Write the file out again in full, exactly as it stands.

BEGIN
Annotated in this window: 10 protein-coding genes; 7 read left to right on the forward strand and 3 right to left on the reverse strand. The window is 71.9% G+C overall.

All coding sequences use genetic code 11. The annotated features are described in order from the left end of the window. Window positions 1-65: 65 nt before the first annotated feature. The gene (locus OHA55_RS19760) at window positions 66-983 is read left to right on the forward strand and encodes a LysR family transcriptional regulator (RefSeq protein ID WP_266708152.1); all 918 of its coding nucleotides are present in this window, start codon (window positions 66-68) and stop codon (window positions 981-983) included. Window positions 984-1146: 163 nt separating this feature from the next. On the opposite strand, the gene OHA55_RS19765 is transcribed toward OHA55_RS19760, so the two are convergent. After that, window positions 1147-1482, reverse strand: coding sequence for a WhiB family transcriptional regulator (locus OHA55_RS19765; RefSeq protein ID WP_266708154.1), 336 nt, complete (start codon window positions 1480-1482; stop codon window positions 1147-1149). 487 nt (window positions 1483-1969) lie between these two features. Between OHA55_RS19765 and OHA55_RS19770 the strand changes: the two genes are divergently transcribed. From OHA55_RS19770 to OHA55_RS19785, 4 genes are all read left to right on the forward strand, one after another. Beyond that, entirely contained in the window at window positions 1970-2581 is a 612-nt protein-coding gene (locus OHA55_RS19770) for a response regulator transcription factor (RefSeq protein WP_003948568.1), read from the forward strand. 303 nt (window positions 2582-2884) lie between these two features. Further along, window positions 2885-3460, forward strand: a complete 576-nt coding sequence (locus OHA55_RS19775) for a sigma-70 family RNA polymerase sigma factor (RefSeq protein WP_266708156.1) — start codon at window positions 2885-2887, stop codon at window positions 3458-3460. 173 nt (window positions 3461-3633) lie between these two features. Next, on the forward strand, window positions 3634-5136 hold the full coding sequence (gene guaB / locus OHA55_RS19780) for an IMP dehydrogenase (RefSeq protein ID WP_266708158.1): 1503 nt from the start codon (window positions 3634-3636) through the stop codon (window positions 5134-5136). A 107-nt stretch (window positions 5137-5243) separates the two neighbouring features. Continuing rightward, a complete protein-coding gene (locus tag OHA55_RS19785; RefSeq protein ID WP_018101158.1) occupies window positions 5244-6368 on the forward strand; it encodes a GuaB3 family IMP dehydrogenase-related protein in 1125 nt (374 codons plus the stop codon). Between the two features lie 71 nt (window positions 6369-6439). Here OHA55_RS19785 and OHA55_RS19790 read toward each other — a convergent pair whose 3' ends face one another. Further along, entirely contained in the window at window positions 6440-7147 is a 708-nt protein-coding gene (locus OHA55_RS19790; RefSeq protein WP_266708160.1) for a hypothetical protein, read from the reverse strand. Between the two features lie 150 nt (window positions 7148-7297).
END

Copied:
Annotated in this window: 10 protein-coding genes; 7 read left to right on the forward strand and 3 right to left on the reverse strand. The window is 71.9% G+C overall.

All coding sequences use genetic code 11. The annotated features are described in order from the left end of the window. Window positions 1-65: 65 nt before the first annotated feature. The gene (locus OHA55_RS19760) at window positions 66-983 is read left to right on the forward strand and encodes a LysR family transcriptional regulator (RefSeq protein ID WP_266708152.1); all 918 of its coding nucleotides are present in this window, start codon (window positions 66-68) and stop codon (window positions 981-983) included. Window positions 984-1146: 163 nt separating this feature from the next. On the opposite strand, the gene OHA55_RS19765 is transcribed toward OHA55_RS19760, so the two are convergent. After that, window positions 1147-1482, reverse strand: coding sequence for a WhiB family transcriptional regulator (locus OHA55_RS19765; RefSeq protein ID WP_266708154.1), 336 nt, complete (start codon window positions 1480-1482; stop codon window positions 1147-1149). 487 nt (window positions 1483-1969) lie between these two features. Between OHA55_RS19765 and OHA55_RS19770 the strand changes: the two genes are divergently transcribed. From OHA55_RS19770 to OHA55_RS19785, 4 genes are all read left to right on the forward strand, one after another. Beyond that, entirely contained in the window at window positions 1970-2581 is a 612-nt protein-coding gene (locus OHA55_RS19770) for a response regulator transcription factor (RefSeq protein WP_003948568.1), read from the forward strand. 303 nt (window positions 2582-2884) lie between these two features. Further along, window positions 2885-3460, forward strand: a complete 576-nt coding sequence (locus OHA55_RS19775) for a sigma-70 family RNA polymerase sigma factor (RefSeq protein WP_266708156.1) — start codon at window positions 2885-2887, stop codon at window positions 3458-3460. 173 nt (window positions 3461-3633) lie between these two features. Next, on the forward strand, window positions 3634-5136 hold the full coding sequence (gene guaB / locus OHA55_RS19780) for an IMP dehydrogenase (RefSeq protein ID WP_266708158.1): 1503 nt from the start codon (window positions 3634-3636) through the stop codon (window positions 5134-5136). A 107-nt stretch (window positions 5137-5243) separates the two neighbouring features. Continuing rightward, a complete protein-coding gene (locus tag OHA55_RS19785; RefSeq protein ID WP_018101158.1) occupies window positions 5244-6368 on the forward strand; it encodes a GuaB3 family IMP dehydrogenase-related protein in 1125 nt (374 codons plus the stop codon). Between the two features lie 71 nt (window positions 6369-6439). Here OHA55_RS19785 and OHA55_RS19790 read toward each other — a convergent pair whose 3' ends face one another. Further along, entirely contained in the window at window positions 6440-7147 is a 708-nt protein-coding gene (locus OHA55_RS19790; RefSeq protein WP_266708160.1) for a hypothetical protein, read from the reverse strand. Between the two features lie 150 nt (window positions 7148-7297).